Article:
Over on the IRD’s blog, Juicy Ecumenism, Keith Pavlischek writes about his thoughts on pacifism while reading Eric Metaxas’ biography of Dietrich Bonhoeffer, Bonhoeffer: Pastor, Martyr, Prophet, Spy. Pavlischek writes,
Moreover, Metaxas tells us that Bonhoeffer and many in the German military high command were expecting that the coming invasion of Czechoslovakia would enable a military coup against Hitler. According to Metaxas, “Bonhoeffer knew a coup was imminent.” But that assumed Czech and European military resistance to the aggression. And then came Chamberlain, the “peaceful” annexation of the Sudetenland and…”peace in our time” and all that. (p. 312)
Which is something for our pacifist friends to think about.
Another passage worth pondering has Metaxas relating Bonhoeffer’s views in mid-October 1939 immediately following the Nazi invasion of Poland:
And what Bonhoeffer now knew would make him feel more alone than ever because many in the church and ecumenical world were expending great energies toward ending the war. But Bonhoeffer was not. He now believed that the principal goal was to remove Hitler from power. Only afterward could Germany negotiate for peace. Knowing what he knew, any peace with Hitler was no better than war. But he couldn’t say such things, even in ecumenical circles. (p. 350)
Again, something for our pacifist friends to think about.
The problem with Pavlischek’s comments is he relies on the words of Eric Metaxas, and not Bonhoeffer. Let us turn to the words of Bonhoeffer. In his discussion on the Sermon on the Mount in Discipleship, Bonhoeffer writes,
“Blessed are the peacemakers, for they will be called children of God.” Jesus’ followers are called to peace. When Jesus called them, they found their peace. Now they are not only to have peace, but they are to make peace. To do this they renounce violence and strife. Those things never help the cause of Christ. Christ’s kingdom is the real of peace, and those in Christ’s community greet each other with a greeting of peace. Jesus’ disciples maintain peace by choosing to suffer instead of causing other to suffer. They preserve community when others destroy it. They renounce self-assertion and are silent in the face of hatred and injustice. That is how they overcome evil with good. That is how they are makers of divine peace in a world of hatred and war. But their peace will never be greater than when they encounter evil people in peace and are willing to suffer from them. Peacemakers will bear the cross with their Lord, for peace was made at the cross. Because they are drawn into Christ’s work of peace and called to the work of the Son of God, they themselves will be called children of God. (Discipleship, 108)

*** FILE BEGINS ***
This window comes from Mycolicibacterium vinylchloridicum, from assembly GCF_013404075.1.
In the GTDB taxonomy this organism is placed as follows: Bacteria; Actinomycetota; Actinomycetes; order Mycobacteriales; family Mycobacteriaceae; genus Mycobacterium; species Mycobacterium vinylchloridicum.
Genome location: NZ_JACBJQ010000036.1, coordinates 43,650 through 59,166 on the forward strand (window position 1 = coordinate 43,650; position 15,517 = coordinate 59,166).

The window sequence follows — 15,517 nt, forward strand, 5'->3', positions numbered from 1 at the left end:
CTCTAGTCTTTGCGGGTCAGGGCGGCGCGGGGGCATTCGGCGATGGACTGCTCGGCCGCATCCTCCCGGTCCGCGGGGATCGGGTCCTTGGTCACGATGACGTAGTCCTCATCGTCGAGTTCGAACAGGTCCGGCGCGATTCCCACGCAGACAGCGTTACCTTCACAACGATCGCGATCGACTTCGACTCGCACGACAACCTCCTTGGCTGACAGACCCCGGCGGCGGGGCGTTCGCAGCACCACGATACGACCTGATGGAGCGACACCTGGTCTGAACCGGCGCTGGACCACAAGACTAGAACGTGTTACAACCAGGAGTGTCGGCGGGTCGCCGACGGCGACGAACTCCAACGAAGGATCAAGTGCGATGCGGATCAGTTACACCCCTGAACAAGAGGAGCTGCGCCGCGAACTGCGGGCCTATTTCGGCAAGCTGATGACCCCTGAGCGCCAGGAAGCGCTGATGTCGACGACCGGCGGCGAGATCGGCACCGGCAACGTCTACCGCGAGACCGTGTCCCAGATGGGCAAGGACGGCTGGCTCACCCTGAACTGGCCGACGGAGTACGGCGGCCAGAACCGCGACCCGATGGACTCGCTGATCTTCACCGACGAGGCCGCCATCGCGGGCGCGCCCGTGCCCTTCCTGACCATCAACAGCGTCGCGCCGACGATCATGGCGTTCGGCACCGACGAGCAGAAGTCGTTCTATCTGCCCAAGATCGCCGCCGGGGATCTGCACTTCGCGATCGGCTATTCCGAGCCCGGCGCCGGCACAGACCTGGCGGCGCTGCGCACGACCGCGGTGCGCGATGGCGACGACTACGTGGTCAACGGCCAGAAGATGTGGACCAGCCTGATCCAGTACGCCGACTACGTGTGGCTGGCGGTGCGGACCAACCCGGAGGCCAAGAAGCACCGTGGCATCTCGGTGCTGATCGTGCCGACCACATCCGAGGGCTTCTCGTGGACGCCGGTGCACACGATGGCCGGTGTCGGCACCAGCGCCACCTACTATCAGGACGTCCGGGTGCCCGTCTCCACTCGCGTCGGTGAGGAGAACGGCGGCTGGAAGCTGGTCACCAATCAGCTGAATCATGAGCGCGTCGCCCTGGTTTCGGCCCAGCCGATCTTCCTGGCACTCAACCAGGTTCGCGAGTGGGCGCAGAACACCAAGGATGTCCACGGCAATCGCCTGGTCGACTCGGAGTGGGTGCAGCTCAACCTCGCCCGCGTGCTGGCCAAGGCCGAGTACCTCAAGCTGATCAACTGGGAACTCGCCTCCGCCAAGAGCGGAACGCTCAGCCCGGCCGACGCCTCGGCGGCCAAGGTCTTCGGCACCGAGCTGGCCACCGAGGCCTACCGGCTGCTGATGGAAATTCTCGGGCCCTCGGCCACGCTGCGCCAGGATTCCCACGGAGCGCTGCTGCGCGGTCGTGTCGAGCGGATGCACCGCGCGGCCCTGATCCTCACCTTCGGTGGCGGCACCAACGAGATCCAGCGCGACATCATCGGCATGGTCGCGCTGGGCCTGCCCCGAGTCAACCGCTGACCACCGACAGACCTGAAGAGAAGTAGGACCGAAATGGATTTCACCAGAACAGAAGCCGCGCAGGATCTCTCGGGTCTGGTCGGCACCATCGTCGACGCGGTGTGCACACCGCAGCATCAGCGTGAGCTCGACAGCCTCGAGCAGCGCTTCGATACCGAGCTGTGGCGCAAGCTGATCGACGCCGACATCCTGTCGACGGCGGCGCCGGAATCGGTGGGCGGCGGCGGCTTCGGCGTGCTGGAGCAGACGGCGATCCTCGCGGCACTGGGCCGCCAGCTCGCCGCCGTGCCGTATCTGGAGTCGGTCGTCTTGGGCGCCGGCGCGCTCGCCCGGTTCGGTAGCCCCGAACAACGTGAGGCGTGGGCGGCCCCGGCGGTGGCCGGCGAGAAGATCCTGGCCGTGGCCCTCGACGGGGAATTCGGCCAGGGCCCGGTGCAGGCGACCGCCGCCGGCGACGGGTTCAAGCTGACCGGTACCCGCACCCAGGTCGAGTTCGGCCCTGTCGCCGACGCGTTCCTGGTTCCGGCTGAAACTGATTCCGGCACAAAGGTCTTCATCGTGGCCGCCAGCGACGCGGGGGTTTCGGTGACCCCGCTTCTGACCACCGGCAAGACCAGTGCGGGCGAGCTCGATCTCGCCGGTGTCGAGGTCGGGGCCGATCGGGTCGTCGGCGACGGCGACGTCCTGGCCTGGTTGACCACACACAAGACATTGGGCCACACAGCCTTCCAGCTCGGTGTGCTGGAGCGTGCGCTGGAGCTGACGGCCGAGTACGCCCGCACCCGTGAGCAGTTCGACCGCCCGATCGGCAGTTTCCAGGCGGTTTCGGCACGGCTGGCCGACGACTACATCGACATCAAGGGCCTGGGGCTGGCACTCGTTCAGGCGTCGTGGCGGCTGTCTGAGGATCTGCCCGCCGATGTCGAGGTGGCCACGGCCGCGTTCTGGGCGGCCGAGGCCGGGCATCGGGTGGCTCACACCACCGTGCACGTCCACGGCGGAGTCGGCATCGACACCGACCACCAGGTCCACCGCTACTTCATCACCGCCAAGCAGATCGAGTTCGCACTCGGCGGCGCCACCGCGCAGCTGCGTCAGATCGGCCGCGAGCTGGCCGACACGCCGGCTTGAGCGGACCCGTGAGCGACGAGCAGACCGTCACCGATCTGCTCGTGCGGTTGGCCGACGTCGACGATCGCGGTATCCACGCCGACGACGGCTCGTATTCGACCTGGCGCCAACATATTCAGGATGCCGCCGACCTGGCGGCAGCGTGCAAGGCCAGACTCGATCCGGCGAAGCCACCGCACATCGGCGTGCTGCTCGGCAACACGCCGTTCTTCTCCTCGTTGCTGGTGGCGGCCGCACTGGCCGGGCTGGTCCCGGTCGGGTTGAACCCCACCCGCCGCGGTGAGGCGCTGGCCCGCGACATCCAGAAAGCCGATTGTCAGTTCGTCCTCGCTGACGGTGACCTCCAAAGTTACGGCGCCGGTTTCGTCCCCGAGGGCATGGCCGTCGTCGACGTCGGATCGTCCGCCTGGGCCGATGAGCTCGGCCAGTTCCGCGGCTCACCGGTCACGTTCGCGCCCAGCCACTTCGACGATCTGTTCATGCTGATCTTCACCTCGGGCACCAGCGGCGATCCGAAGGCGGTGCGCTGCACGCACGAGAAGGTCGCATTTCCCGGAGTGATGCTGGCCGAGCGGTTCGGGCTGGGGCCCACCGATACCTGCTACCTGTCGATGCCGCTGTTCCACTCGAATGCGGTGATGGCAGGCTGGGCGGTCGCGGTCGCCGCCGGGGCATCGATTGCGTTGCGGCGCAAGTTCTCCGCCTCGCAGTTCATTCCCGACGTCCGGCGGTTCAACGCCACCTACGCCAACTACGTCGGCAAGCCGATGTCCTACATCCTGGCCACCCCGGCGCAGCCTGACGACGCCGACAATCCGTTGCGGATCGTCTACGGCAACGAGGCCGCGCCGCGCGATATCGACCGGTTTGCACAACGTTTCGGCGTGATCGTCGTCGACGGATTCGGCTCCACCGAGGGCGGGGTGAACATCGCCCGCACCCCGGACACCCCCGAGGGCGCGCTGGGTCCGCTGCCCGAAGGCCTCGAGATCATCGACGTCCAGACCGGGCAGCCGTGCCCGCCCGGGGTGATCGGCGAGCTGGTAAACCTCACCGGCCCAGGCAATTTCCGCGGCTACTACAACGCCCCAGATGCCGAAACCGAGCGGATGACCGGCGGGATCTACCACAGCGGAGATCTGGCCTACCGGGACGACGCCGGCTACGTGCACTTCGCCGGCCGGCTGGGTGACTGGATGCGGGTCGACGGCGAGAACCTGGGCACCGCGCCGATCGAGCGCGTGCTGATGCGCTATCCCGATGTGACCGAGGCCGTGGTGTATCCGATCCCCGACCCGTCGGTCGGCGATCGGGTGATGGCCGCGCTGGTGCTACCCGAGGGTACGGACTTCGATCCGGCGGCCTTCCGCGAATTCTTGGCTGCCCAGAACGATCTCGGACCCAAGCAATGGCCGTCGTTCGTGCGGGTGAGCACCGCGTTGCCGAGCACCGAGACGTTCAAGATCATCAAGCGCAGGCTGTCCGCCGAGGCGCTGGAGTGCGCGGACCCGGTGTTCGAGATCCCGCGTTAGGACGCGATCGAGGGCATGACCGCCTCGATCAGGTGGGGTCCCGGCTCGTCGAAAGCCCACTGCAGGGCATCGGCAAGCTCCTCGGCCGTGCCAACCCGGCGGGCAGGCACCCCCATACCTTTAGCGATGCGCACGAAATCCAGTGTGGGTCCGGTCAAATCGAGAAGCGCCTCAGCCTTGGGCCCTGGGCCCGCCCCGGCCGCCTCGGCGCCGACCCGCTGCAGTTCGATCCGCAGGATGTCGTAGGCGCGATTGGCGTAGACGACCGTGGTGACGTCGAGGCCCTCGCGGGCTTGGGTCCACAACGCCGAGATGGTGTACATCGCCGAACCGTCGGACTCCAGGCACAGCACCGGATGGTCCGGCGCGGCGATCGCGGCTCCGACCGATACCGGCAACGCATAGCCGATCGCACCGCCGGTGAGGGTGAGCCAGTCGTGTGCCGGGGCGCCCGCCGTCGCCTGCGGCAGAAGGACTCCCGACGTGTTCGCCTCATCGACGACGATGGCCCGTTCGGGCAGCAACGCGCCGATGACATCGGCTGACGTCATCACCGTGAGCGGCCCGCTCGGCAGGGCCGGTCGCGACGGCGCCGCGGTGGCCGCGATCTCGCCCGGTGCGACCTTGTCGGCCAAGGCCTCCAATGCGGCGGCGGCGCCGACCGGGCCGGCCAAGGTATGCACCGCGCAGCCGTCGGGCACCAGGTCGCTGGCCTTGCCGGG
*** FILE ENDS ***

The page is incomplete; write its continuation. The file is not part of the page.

The other thing that Pavlischeck seems to miss is Bonhoeffer’s response to his participation in the Abwehr plot to assassinate Hitler. As the editors of the English Edition to Discipleship write,
Bonhoeffer’s advocacy for the restoration of peace, forbearance, and Christian community in Nazi Germany that he weaves into the text of Discipleship was both daunting and unpopular. Yet he was not, as history and statements from his Ethics have shown, uncompromising about using violence to prevent the greater evil of war and genocide. But even in the matter of political conspiracy, he associated the well-intentioned acts of violence against the evil government of Adolf Hitler with sin, guilt, and the need for repentance. (Discipleship, 15)
Just something for Keith Pavlischeck to think about!